The movie also has a personal element, involving the drug-destroyed son of Nannie Jeter, who used to work for the filmmaker's family as a housekeeper. Threaded though the twinned narratives is the commentary of Simon, who calls the treatment of African-American drug users "a holocaust in slow motion."

The emphasis on racial and ethnic persecution explains the movie's title. "The House I Live In" is a musical ode to a discrimination-free USA, co-written in 1943 by Abel Meeropol. (He also composed "Strange Fruit," the anti-lynching song that became one of Billie Holiday's signature numbers.)

Many drug-war veterans and observers, including active and retired police officers, appear on screen. But Jarecki keeps returning to Simon, who calls the U.S. "the jailingest country in the world" and Swift-ishly asks, "Why not just kill the poor?"

Class as well as race identify the people most likely to serve hard time for drugs, often under the "mandatory minimum" sentences that have made operating private penitentiaries a reliable business. Laws that treat crack cocaine more harshly than the powdered variety have overwhelmingly affected black defendants. But the burgeoning appetite for crystal meth has stuffed prisons with poor, mostly rural whites.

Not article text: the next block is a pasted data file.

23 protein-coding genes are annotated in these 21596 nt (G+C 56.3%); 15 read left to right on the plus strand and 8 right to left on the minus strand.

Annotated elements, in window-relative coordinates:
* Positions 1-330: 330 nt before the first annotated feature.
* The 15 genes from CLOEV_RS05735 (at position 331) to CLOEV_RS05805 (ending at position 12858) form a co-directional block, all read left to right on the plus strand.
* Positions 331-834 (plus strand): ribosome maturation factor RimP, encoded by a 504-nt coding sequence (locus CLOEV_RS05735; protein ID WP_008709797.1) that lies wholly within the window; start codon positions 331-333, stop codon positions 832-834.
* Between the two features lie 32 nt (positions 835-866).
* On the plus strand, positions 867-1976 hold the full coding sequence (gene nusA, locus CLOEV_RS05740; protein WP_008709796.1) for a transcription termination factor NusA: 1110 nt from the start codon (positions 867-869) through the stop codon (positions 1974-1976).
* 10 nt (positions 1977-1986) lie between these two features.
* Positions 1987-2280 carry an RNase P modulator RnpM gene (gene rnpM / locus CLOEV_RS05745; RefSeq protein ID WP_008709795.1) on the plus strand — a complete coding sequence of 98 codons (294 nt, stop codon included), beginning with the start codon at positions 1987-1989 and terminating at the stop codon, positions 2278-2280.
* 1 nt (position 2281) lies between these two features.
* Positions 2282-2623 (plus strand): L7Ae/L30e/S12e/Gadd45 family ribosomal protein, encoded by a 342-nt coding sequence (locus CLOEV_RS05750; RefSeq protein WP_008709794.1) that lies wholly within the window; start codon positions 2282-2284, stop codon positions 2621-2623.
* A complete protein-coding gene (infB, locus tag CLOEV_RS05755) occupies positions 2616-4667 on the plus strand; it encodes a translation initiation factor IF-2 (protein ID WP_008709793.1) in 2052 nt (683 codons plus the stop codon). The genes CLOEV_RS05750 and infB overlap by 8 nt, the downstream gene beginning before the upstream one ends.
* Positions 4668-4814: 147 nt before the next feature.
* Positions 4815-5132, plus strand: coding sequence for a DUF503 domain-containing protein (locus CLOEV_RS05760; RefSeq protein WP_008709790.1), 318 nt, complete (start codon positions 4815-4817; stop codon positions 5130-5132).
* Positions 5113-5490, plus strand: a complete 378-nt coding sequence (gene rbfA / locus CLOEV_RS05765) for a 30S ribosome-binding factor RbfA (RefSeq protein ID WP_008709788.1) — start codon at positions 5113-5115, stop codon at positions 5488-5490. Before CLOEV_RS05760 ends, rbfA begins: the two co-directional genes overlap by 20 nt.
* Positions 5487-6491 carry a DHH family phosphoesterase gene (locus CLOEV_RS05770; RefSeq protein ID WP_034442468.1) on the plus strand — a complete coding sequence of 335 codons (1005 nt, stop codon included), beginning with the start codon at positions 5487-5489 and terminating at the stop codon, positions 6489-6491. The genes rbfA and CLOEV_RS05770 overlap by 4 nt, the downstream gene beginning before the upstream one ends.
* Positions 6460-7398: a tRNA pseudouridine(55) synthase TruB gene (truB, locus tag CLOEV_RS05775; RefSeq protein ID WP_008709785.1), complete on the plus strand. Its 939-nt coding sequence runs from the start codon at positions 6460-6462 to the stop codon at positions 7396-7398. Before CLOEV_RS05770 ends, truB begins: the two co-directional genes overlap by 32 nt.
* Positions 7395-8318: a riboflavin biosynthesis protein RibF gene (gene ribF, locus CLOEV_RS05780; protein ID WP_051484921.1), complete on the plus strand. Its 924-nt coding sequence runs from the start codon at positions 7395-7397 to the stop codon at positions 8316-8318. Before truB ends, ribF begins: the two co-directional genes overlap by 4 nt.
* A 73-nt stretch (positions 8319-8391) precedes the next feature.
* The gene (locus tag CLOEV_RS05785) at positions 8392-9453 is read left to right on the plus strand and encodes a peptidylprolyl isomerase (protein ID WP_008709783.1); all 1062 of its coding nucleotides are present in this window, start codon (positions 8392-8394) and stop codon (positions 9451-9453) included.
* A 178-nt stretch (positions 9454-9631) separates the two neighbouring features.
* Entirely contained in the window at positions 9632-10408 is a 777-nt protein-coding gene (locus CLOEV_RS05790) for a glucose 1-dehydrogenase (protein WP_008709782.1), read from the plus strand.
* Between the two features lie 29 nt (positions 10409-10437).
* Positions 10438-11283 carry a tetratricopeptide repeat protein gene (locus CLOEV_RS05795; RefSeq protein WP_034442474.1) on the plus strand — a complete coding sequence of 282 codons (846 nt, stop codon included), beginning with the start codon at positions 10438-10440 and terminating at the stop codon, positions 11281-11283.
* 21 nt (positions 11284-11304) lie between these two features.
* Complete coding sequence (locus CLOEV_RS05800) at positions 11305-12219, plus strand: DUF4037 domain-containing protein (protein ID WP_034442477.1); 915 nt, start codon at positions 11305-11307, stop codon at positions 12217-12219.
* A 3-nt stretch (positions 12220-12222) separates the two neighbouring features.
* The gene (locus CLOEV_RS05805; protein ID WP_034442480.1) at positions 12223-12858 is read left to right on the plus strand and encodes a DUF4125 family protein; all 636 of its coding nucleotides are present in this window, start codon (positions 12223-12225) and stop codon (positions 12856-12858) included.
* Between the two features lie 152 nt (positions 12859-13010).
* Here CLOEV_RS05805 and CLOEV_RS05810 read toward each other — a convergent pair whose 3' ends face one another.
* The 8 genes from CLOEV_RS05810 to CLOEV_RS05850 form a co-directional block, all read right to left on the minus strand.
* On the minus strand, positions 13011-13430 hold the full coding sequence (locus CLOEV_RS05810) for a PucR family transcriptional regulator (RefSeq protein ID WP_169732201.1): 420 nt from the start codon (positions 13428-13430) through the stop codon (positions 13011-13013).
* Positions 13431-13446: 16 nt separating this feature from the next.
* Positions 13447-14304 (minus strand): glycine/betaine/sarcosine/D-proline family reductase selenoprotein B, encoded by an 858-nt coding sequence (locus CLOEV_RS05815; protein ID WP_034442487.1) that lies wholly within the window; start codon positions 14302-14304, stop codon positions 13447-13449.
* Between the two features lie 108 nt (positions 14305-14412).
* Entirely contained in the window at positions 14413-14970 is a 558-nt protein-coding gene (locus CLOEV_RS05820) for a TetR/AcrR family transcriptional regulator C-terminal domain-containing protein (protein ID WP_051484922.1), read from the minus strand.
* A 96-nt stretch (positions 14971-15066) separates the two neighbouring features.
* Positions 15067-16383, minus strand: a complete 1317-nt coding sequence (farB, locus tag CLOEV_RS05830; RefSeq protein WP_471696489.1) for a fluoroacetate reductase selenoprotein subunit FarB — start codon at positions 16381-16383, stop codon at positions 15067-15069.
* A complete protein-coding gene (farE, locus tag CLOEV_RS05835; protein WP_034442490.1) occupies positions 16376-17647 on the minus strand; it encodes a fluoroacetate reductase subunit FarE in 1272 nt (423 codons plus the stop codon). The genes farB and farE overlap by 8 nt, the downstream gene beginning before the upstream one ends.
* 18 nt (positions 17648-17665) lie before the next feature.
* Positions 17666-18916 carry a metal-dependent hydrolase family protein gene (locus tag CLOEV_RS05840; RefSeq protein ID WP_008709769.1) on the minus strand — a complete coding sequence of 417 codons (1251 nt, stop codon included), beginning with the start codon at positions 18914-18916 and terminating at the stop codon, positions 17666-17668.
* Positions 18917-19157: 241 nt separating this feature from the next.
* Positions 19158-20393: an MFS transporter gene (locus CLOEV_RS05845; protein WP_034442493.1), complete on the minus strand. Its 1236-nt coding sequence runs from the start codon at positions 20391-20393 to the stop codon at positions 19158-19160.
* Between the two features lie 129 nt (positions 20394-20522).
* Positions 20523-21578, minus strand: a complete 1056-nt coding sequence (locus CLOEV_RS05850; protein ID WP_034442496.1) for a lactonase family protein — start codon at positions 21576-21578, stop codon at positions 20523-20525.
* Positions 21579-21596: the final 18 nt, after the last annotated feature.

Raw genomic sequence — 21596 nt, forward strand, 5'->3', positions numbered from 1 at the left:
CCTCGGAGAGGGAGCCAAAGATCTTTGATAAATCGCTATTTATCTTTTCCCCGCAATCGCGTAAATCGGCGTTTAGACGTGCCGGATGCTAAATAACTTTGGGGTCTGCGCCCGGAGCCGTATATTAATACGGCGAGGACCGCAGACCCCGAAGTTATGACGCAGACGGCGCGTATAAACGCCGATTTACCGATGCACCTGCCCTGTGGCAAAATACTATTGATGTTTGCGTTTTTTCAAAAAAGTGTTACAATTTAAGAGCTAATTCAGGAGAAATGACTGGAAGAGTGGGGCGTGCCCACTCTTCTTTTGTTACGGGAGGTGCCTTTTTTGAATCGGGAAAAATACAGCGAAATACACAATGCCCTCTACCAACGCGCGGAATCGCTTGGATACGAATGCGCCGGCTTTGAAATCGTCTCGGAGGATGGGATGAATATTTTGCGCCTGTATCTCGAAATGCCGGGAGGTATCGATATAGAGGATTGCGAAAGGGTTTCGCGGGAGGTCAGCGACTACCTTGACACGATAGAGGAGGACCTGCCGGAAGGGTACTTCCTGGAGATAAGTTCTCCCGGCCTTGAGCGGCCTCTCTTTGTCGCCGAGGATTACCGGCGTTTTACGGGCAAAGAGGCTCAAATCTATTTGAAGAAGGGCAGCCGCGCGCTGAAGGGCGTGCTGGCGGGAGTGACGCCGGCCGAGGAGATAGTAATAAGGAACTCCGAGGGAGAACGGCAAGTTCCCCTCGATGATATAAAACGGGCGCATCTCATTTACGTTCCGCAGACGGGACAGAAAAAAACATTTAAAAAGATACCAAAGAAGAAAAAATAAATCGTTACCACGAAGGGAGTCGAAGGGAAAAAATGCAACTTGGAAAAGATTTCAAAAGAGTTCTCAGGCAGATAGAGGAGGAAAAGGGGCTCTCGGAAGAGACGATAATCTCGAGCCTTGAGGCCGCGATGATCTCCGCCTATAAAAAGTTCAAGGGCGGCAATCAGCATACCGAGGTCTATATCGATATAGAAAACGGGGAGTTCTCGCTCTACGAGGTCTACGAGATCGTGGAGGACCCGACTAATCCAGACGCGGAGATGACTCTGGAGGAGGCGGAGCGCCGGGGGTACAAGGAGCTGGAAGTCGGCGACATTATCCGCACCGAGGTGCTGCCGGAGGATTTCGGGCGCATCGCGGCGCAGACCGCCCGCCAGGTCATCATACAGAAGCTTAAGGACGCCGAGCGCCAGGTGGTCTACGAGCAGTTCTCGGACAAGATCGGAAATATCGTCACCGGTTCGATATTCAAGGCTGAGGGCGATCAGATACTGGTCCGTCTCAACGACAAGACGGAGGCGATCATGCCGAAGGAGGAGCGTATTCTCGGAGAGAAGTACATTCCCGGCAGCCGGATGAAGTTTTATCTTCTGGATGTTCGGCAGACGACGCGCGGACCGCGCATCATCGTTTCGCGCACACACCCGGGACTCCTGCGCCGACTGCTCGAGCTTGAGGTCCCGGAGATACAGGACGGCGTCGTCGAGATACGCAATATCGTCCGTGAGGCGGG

The U.S. has spent an estimated $1 trillion warring on drugs since Nixon's presidency, to little effect. Putting nonviolent, nontrafficking dope users in jail seems to serve no purpose. Yet it continues under both Republican and Democratic administrations. The House I Live In shows Nannie Jeter as she hopefully watches Barack Obama's 2008 electoral victory, but doesn't analyze the current president's apparent reluctance to significantly alter anti-drug policies.

Then, too, it's a fact that many Americans seem to want to see dopers go to jail, and not just because their imprisonment boosts the economies of prison-dependent rural towns and counties. The House I Live In doesn't discuss the popularity of harsh anti-drug laws, but support for them surely has something to do with fear of the vicious dealers whose crimes are grist for news coverage, cop shows and such lurid movies as the current End of Watch.

Maybe that's something Jarecki should have asked David Simon about.

Copyright 2012 National Public Radio. To see more, visit http://www.npr.org/.